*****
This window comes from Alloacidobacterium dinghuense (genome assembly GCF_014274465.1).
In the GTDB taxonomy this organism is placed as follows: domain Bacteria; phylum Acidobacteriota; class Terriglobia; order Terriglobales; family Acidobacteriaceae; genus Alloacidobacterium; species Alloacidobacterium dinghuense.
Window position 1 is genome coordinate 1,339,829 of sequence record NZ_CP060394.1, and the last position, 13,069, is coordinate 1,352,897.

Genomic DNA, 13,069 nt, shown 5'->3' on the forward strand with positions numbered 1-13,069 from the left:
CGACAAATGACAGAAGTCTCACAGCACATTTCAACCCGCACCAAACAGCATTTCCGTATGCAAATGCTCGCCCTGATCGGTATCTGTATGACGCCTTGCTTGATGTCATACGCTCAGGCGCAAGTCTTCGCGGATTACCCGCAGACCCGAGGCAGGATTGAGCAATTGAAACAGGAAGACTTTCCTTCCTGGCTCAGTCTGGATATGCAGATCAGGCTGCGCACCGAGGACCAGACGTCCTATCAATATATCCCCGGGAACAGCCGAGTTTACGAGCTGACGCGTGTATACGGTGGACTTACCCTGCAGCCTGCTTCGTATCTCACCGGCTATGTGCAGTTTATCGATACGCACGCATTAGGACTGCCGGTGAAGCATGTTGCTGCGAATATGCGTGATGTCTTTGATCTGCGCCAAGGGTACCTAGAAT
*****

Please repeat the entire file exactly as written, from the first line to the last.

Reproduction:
This window comes from Alloacidobacterium dinghuense (genome assembly GCF_014274465.1).
In the GTDB taxonomy this organism is placed as follows: domain Bacteria; phylum Acidobacteriota; class Terriglobia; order Terriglobales; family Acidobacteriaceae; genus Alloacidobacterium; species Alloacidobacterium dinghuense.
Window position 1 is genome coordinate 1,339,829 of sequence record NZ_CP060394.1, and the last position, 13,069, is coordinate 1,352,897.

Genomic DNA, 13,069 nt, shown 5'->3' on the forward strand with positions numbered 1-13,069 from the left:
CGACAAATGACAGAAGTCTCACAGCACATTTCAACCCGCACCAAACAGCATTTCCGTATGCAAATGCTCGCCCTGATCGGTATCTGTATGACGCCTTGCTTGATGTCATACGCTCAGGCGCAAGTCTTCGCGGATTACCCGCAGACCCGAGGCAGGATTGAGCAATTGAAACAGGAAGACTTTCCTTCCTGGCTCAGTCTGGATATGCAGATCAGGCTGCGCACCGAGGACCAGACGTCCTATCAATATATCCCCGGGAACAGCCGAGTTTACGAGCTGACGCGTGTATACGGTGGACTTACCCTGCAGCCTGCTTCGTATCTCACCGGCTATGTGCAGTTTATCGATACGCACGCATTAGGACTGCCGGTGAAGCATGTTGCTGCGAATATGCGTGATGTCTTTGATCTGCGCCAAGGGTACCTAGAAT